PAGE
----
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What is new in Go 1.20?
Feb 03, 2023

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It’s that time again! Another minor version of Go was released, superseeding Go 1.19. Released a few days ago on Febraury 1, 2023, this is Go 1.20! ūüí• ūüéČ ūüéä

What is new?

Similar to the 1.19 release there are no changes to the language but rather additions to the runtime, libraries and toolchain. In this post I will cover 8 new features I believe are worth calling out, however consider reading the full release notes because I bet you will find something that is relevant to you.


Updating

Depending on the platform you’re using for development and the production system you use for running your services you may already be able to use Go 1.20, if not, the official download page provides prepackaged versions for different platforms.

For more concrete examples:


1. Subcommands accept -C to change directory

Code for this example is available on Github.

Excerpt from official release notes:

The go subcommands now accept -C <dir> to change directory to <dir> before performing the command, which may be useful for scripts that need to execute commands in multiple different modules.

This is easily demonstrated by going to the root path of the example, there you will see two simple applications example1 and example2.

Previously in order to execute a Go subcommand you had to change to the directory where the go.mod was located, with Go 1.20 we can skip that step and instead use the parameter -C <folder> to do that automatically, for example running:

go build -C example1 github.com/MarioCarrion/videos/2023/02/03/01-accept-c/example1

Will build a binary example1/example1, and running:

go build -C example2 github.com/MarioCarrion/videos/2023/02/03/01-accept-c/example2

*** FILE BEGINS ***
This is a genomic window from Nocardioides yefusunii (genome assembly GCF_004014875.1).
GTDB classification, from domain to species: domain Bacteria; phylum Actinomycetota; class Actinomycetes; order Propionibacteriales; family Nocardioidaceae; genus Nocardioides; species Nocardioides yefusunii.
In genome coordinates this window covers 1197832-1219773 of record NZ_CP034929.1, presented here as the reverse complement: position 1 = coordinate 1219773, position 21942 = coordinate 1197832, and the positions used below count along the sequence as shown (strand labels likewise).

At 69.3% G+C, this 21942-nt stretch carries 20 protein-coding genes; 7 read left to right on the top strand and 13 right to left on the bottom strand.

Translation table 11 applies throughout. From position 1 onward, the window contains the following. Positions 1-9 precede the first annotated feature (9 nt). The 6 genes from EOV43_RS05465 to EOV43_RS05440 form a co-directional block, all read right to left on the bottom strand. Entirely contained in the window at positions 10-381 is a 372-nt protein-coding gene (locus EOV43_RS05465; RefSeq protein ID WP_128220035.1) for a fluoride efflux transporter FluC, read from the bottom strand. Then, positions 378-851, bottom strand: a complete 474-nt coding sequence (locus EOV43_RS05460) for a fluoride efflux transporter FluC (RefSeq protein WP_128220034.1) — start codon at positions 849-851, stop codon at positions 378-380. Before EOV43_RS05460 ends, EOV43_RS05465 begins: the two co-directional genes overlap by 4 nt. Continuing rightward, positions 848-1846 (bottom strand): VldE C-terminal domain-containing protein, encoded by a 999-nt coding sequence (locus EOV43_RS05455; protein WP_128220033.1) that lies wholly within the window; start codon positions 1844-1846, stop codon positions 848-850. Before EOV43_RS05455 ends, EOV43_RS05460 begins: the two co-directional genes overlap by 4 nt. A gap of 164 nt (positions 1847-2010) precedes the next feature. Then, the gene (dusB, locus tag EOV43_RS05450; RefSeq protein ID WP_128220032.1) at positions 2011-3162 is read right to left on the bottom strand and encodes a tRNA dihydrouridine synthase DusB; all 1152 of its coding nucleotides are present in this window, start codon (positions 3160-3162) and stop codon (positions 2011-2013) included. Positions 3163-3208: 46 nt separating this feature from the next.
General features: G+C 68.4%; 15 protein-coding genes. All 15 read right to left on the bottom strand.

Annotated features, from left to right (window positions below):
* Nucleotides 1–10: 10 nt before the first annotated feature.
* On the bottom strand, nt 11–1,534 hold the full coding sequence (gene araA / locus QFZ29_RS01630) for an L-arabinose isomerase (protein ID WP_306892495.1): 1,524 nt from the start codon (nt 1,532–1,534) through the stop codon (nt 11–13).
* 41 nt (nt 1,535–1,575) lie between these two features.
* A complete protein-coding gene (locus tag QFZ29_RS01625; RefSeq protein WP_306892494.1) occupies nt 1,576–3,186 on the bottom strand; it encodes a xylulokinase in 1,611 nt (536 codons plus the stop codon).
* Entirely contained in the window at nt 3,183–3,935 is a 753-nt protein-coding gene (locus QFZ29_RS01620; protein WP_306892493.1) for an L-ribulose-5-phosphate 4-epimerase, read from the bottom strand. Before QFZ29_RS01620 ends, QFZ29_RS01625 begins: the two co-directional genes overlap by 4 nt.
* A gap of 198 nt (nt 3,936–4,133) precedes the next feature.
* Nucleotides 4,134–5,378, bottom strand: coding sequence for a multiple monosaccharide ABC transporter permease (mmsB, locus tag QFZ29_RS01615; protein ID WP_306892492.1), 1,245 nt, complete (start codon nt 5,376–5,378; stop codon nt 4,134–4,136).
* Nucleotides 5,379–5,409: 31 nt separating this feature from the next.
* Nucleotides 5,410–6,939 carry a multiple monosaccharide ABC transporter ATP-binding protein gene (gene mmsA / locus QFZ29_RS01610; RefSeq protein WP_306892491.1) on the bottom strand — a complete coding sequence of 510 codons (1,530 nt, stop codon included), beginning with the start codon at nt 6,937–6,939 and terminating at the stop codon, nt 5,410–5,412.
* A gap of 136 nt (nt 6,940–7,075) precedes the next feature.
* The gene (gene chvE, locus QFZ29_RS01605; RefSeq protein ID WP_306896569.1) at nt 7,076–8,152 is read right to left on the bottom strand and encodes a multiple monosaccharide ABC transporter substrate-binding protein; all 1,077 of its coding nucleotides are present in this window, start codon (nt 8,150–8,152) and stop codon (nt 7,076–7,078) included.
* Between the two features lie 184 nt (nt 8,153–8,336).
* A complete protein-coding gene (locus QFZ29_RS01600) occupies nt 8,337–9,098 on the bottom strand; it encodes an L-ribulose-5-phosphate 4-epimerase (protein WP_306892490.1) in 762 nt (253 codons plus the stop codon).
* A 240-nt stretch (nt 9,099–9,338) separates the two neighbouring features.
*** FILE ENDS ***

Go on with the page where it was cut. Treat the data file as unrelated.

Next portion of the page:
Will build a binary example2/example2, a much more real-life example would be the one I have in make tools:

 1tools:
 2	go install -C internal/tools \
 3		-tags 'postgres' github.com/golang-migrate/migrate/v4/cmd/migrate
 4
 5	go install -C internal/tools \
 6		github.com/deepmap/oapi-codegen/cmd/oapi-codegen \
 7		github.com/fdaines/spm-go \
 8		github.com/golangci/golangci-lint/cmd/golangci-lint \
 9		github.com/kyleconroy/sqlc/cmd/sqlc \
10		github.com/maxbrunsfeld/counterfeiter/v6 \
11		goa.design/model/cmd/mdl \
12		goa.design/model/cmd/stz \

That installs the needed binaries in $GOBIN.

2. Skip pattern support for go generate and go test

Code for this example is available on Github.

Excerpt from official release notes:

The¬†go¬†generate¬†command now accepts¬†-skip¬†“pattern”¬†to skip¬†//go:generate¬†directives matching¬†“pattern”.

The¬†go¬†test¬†command now accepts¬†-skip¬†“pattern”¬†to skip tests, subtests, or examples matching¬†“pattern”.

This new feature applies to both go generate and go test, it literally means using the new argument -skip <pattern> to skip certain patterns when running either subcommand.

For example for go generate, using the following code:

 1package skip
 2
 3//go:generate stringer -type=Currency
 4
 5type Currency int
 6
 7const (